While Alabama’s voters go to the polls Tuesday to choose between Senate candidates Roy Moore and Doug Jones — currently the hottest topic in American politics — don’t expect the wall-to-wall coverage to end.
There are several ways the debate could run on well after the polls close, political science experts say. Here’s a look at a few scenarios.
A lot has happened since Donald Trump named Jeff Sessions his attorney general, creating a vacancy in the U.S. Senate. Here's a look at how that evolved into Tuesday's election choice between Doug Jones and Roy Moore.
A recount. If the candidates come within one-half of 1 percentage point of each other, it will take a recount to settle the election, Secretary of State John Merrill said Monday.
Polls in recent days have shown wild variations, sometimes registering a strong lead for Jones, sometimes for Moore.
Moore wins, but other senators eject him. If Moore wins, the Ethics Committee could take up hearings, with an eye toward ousting him over sexual misconduct allegations, said Jess Brown, a retired political science professor from Athens State University.
Ousting Moore would require the vote of at least some Republicans willing to sacrifice the seat, Brown said.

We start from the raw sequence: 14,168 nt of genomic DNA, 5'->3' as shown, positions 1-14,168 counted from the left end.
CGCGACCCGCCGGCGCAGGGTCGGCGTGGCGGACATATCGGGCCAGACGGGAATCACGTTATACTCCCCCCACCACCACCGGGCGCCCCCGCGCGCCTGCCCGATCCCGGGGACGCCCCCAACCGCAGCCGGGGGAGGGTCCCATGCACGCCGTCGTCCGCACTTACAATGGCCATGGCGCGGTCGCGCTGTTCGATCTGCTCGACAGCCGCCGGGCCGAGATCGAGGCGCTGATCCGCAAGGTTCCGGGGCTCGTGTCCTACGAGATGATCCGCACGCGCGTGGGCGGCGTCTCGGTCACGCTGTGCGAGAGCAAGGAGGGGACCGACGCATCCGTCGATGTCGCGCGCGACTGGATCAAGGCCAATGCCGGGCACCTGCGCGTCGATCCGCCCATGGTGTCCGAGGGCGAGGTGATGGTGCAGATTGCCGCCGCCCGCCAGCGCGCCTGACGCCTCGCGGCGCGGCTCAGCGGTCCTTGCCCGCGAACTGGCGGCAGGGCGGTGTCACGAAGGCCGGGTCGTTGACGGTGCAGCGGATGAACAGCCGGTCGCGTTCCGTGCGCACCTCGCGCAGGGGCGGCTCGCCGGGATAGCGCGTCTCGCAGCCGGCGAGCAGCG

Moore wins, but won’t play nice. Alabama’s sitting senator, Richard Shelby, has made no secret of the fact that he wrote in another Republican in Moore’s place.
“You have a sitting senator who said Alabama could do better than this candidate,” said Lori Owens, a political science professor at Jacksonville State. “That could be uncomfortable.”
If Moore wins, Senate Majority Leader Mitch McConnell — long a target of negative ads by the Moore campaign — will likely have to appoint Moore to some committees. That could be the start, Brown said, of many conflicts between Moore and the party establishment.
The latest ahead of Tuesday's Senate election in Alabama.
Jones wins, and a Supreme Court seat opens up. Jones has marketed himself as a moderate willing to work across party lines. Still, it could be hard for him to avoid heated debate if he wins and a Supreme Court seat comes open during his term.
“It could be very hard for him not to vote with the party in that situation,” Owens said. She cited the case of Alabama Sen. Howell Heflin, a Democrat who sometimes voted in step with Ronald Reagan but couldn’t bring himself to approve Robert Bork as a Supreme Court justice.